Searching for answers, one physician tested Mische's cancer cells for human papillomavirus (HPV), the sexually transmitted infection notoriously linked to cervical cancer. Mische was taken aback; she'd spent the past 16 years in two monogamous relationships and was fastidious about getting annual Pap smears, which had never been abnormal. Why were they now testing her mouth? Her doctors explained the worrisome new link between oral cancer and HPV, which can be transmitted to the mouth through oral sex. And indeed, she tested positive. Her oral cancer was HPV-related.
Ten years ago, oral cancer among women was practically unheard of. Patients were nearly always male and over 50, heavy smokers or drinkers, or both. (When actor Michael Douglas, 66, was diagnosed with the illness this past summer, the media pointed to his longtime half-a-pack-a-day habit.) But according to the Journal of Clinical Oncology, there has been a major upswing in HPV-related oropharyngeal cancer, a deadly disease often found in the base of the tongue and the tonsils. In fact, roughly a quarter of all oral cancers are now HPV-related, according to the American Cancer Society, and approximately 25 percent of cases occur in women—some as young as 19, says Gregory Masters, M.D., an oncologist at the Helen F. Graham Cancer Center in Newark, Delaware.
But how could HPV, a "down there" disease, be causing so many mouth problems? It's something the best doctors and public-health experts out there have long feared, thanks to the rampant spread of the virus. You've likely heard the daunting stats: Approximately 20 million Americans currently have HPV, with 6 million new infections discovered each year through Pap or cervical swab tests, according to the Centers for Disease Control and Prevention. What's more, the virus—which can have zero symptoms or bloom into a series of visible warts—will affect up to 80 percent of sexually active women at some point in their lives.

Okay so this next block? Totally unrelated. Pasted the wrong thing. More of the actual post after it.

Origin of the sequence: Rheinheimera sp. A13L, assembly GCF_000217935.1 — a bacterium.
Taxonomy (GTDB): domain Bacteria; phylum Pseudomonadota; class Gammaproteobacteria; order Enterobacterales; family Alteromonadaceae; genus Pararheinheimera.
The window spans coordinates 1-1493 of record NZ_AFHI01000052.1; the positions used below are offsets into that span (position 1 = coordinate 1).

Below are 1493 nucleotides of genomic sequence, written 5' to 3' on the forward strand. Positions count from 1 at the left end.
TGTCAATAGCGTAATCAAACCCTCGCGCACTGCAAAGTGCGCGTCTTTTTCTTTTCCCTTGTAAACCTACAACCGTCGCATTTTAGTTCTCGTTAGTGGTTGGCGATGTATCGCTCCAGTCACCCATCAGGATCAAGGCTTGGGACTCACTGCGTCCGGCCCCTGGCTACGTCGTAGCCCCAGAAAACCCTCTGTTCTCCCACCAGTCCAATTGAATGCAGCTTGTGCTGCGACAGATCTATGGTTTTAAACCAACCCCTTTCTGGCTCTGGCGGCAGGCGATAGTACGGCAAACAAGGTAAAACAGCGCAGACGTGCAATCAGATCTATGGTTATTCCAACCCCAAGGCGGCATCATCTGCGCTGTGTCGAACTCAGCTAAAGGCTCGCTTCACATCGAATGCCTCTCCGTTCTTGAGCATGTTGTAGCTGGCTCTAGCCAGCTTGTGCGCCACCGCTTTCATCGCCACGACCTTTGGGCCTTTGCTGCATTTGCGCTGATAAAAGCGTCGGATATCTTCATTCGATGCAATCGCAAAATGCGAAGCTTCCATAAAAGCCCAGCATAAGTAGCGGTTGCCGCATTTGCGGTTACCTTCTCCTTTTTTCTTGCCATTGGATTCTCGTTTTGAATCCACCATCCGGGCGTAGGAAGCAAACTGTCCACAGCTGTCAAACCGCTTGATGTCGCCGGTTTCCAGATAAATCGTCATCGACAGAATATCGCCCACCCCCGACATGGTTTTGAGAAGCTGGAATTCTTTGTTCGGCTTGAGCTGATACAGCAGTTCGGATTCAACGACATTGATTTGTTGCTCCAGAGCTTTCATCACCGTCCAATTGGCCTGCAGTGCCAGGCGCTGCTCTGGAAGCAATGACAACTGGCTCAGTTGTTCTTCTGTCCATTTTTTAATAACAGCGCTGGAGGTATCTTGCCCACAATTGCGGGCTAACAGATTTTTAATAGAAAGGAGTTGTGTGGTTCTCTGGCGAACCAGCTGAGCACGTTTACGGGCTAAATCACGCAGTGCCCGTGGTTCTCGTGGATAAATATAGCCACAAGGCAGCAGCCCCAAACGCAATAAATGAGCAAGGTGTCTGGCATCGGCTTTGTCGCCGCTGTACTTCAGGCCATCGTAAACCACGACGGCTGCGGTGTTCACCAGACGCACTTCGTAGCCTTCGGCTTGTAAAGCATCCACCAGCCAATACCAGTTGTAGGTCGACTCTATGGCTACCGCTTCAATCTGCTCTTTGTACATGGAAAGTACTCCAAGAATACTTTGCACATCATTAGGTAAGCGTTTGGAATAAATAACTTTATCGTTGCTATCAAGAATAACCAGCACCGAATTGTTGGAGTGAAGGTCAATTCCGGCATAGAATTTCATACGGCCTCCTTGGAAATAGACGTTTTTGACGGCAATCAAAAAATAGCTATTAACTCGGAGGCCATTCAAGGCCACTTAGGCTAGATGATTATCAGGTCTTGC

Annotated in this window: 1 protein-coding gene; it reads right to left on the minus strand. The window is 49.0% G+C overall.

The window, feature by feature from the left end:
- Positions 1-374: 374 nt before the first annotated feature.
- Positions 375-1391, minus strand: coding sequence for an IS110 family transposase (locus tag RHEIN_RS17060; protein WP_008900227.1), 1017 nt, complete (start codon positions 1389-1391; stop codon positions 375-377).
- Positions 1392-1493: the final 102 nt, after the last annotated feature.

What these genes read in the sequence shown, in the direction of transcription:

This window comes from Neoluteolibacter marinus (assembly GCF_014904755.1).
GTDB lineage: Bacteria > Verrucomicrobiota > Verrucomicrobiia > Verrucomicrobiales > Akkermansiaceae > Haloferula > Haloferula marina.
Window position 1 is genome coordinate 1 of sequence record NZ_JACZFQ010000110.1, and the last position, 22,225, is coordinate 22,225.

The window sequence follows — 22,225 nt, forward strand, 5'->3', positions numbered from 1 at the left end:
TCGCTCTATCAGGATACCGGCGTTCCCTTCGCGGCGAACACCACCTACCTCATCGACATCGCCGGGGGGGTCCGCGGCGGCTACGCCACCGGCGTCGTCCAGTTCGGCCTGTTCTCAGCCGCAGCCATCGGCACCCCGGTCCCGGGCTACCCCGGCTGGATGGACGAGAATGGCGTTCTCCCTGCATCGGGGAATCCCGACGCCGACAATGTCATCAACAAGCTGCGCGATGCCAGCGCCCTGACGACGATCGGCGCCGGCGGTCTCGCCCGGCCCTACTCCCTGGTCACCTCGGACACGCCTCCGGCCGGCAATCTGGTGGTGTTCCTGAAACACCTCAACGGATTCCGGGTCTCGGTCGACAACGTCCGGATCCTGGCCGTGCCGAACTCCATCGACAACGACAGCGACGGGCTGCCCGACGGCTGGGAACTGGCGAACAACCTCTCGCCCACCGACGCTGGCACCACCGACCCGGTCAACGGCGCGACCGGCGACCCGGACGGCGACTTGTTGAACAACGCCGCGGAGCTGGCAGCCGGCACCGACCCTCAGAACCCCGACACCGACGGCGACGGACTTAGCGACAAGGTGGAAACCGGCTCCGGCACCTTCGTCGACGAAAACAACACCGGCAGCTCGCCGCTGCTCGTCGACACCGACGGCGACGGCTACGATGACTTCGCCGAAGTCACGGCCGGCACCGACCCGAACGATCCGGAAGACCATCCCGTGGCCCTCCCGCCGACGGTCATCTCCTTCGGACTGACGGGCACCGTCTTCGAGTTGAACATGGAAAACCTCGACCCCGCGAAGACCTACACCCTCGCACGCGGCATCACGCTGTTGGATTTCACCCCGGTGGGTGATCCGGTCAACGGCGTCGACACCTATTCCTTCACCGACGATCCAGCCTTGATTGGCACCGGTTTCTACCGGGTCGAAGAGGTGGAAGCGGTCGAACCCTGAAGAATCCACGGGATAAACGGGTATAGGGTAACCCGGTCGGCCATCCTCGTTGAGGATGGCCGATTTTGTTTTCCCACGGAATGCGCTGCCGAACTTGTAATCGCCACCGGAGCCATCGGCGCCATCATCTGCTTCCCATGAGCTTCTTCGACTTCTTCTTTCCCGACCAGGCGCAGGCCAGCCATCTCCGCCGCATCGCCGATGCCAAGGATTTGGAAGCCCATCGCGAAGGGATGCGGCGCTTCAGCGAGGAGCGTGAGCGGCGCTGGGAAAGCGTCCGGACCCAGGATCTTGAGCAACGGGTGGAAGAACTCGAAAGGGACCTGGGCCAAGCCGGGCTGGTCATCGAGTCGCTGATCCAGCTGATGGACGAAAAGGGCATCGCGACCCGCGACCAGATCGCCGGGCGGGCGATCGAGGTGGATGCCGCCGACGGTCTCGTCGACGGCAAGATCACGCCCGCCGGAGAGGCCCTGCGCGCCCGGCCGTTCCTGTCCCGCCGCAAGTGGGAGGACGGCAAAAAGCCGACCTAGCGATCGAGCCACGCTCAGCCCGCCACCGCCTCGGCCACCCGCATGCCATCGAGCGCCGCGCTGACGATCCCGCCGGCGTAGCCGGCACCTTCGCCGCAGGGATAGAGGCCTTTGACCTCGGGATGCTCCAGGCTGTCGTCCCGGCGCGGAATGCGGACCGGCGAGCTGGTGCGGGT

In the vast majority of cases, the body's immune system will clear HPV on its own within two years (there is some debate over whether the same HPV infection can ever return to cause cervical lesions later, but research is still in early stages). However, a small percentage of infected women—around 11,000 per year—will not clear HPV and may develop cervical cancer. This has prompted the federal government to recommend, somewhat controversially, that all girls be vaccinated for HPV by age 12.
To date, safe-sex campaigns have typically blamed the spread of HPV on unprotected vaginal intercourse. But it's now clear that the disease can be contracted orally too. And that's where things got dangerous for Mische Eddins and thousands of other women. Their mouths were infected with HPV-16, the particular type that most doctors believe is responsible for the majority of cases of HPV-related oral cancer.